USA Gymnastics has been targeted by the United States Olympic Committee for de-certification as the National Governing Body for the sport, but it isn’t acting like it.
On Tuesday, the organization announced that Li Li Leung, a Vice President of the National Basketball Association (NBA), has agreed to become the next USAG President and Chief Executive Officer.
On paper, you couldn’t ask for a better fit. Leung was a gymnast herself, and was good enough at a young age to be a member of a U.S. junior national training team and competed for the U.S. in the 1988 Pan American Junior Championships. She was a scholarship gymnast at Michigan before starting a career in sports management with Helios Partners and then USA Basketball before moving to the NBA.
She has two Master’s degrees from the Massachusetts-Amherst and is currently a senior member of the NBA’s global partnerships team. Translation: she sells sponsorships, which is exactly what gymnasts want to hear.
Leung’s statement noted that “Like everyone, I was upset and angry to learn about the abuse and the institutions that let the athletes down. I admire the courage and strength of the survivors, and I will make it a priority to see that their claims are resolved.
“I look forward to collaborating with the entire gymnastics community to create further change going forward, which requires that we implement important initiatives to strengthen athlete health and safety and build a clear and inclusive plan for the future. For me, this is much more than a job: it is a personal calling, for which I stand ready to answer.”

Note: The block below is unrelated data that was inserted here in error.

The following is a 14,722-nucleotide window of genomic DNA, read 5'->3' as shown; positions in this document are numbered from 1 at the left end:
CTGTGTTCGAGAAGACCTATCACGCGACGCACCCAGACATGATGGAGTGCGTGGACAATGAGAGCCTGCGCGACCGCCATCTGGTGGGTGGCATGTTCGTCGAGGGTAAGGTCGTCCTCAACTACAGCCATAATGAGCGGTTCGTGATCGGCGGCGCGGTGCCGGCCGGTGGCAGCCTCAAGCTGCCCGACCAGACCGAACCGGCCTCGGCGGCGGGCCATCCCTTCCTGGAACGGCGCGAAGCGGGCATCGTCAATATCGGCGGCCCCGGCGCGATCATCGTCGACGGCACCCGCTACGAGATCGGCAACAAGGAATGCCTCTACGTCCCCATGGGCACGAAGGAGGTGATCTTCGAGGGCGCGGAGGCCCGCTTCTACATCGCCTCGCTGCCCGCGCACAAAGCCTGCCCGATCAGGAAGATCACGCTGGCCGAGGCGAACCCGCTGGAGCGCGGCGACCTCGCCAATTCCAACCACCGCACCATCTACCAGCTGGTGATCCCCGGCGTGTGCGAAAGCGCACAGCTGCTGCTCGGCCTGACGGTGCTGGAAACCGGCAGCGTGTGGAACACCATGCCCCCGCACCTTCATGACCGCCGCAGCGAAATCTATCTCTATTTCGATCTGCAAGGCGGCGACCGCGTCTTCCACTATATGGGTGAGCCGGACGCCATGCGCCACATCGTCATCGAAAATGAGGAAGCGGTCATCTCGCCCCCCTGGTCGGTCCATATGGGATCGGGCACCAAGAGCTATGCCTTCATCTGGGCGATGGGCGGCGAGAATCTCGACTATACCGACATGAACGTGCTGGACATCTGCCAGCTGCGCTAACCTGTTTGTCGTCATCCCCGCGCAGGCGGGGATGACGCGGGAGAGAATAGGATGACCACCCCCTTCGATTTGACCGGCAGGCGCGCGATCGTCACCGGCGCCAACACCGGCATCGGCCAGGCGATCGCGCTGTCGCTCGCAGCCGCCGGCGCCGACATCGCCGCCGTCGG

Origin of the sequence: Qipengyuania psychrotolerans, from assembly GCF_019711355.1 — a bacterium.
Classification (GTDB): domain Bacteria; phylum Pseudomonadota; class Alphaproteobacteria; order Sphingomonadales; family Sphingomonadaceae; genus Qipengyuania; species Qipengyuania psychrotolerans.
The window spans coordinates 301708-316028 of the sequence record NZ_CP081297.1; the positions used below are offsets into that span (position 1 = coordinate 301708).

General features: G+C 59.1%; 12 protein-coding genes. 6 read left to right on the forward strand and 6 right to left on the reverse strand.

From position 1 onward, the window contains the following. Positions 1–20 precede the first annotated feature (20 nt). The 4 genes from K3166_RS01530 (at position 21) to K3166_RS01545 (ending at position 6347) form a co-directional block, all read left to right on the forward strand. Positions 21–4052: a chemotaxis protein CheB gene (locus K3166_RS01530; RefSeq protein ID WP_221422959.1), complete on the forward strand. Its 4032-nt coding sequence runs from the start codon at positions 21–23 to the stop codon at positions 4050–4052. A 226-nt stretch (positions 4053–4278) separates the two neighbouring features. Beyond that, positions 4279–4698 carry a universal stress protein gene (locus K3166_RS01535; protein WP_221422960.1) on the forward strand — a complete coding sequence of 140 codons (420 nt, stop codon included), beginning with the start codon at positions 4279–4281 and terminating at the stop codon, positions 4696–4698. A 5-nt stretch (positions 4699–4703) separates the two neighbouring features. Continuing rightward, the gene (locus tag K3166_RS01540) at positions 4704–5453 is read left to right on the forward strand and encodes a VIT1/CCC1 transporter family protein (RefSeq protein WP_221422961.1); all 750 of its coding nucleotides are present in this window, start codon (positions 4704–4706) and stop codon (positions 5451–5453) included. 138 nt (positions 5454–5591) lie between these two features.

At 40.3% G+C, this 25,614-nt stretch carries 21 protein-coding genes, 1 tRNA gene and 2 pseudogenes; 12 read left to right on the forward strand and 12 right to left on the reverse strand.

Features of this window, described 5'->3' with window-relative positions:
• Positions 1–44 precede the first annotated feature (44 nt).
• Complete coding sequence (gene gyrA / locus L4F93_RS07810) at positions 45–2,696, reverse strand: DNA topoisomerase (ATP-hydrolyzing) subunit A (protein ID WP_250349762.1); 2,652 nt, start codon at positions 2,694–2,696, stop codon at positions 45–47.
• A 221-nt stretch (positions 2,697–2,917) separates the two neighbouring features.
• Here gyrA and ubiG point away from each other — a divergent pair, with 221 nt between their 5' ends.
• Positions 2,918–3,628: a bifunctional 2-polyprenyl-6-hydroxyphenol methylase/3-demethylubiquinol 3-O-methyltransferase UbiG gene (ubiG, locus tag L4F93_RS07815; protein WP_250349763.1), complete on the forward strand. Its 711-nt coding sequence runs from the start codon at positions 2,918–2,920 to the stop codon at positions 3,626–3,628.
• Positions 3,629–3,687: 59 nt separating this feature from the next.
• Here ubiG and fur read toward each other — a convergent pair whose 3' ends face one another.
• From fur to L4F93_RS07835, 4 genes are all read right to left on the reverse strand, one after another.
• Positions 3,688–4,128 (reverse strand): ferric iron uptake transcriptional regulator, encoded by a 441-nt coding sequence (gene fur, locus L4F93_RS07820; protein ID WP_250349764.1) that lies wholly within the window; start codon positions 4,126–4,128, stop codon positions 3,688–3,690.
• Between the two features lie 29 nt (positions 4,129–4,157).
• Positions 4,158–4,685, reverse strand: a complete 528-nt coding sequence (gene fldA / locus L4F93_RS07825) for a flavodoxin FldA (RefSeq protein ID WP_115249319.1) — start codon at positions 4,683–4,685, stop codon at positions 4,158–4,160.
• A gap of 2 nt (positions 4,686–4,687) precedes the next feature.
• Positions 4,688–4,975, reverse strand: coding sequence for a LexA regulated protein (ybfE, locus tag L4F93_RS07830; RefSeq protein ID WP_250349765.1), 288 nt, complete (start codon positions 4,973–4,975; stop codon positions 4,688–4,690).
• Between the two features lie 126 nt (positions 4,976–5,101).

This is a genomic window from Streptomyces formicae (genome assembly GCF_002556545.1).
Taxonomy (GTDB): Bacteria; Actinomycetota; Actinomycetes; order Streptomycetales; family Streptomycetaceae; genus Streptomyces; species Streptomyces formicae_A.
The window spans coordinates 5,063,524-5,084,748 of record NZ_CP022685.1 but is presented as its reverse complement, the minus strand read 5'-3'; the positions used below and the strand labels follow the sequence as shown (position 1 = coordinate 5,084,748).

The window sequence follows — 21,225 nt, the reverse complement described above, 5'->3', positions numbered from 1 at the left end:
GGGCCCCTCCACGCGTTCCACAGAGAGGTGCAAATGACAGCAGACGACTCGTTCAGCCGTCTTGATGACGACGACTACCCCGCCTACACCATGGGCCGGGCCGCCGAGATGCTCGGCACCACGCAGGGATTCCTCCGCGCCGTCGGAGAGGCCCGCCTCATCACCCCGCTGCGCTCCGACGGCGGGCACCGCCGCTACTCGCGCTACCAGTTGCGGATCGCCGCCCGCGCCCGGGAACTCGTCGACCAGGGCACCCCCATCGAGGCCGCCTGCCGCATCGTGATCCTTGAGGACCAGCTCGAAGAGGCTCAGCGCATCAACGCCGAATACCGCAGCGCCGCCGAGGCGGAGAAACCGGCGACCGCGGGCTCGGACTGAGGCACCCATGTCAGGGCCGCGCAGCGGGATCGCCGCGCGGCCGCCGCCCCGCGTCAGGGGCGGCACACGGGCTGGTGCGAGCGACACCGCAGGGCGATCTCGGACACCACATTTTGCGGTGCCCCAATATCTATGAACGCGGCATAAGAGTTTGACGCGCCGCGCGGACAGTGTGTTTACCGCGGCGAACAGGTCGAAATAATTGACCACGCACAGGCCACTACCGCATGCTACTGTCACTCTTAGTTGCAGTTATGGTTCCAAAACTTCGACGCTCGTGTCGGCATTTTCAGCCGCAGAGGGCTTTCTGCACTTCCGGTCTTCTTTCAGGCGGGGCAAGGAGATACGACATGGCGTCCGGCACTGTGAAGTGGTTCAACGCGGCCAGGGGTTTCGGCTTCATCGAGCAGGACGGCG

In a direct message to the gymnastics community, Leung stated “I have the experience, commitment, determination, and perspective to do what it takes to rebuild the organization and I want to help lead this transformation, to rebuild the community’s trust in and credibility of USA Gymnastics.”
Because of her existing commitments, Leung will start on 8 March.
Her first hurdle is going to be the ongoing dispute between USAG, the victims of Larry Nassar’s abuse who have sued the organization and USAG’s myriad insurance carriers during the years that Nassar committed crimes against hundreds of gymnasts. The USAG Board has been clear that the recovery of damages by these plaintiffs will come from its insurance coverage, and at least some of the carriers have been reluctant to commit to coverage.
How expeditiously these claims can be settled and whether Leung can show some activity on the revenue side will go a long way in tipping the scales in favor of, or against USAG in its de-certification process with the USOC.
For now, at least on paper, this appears to be a good hire for USA Gymnastics, but it gets harder from here.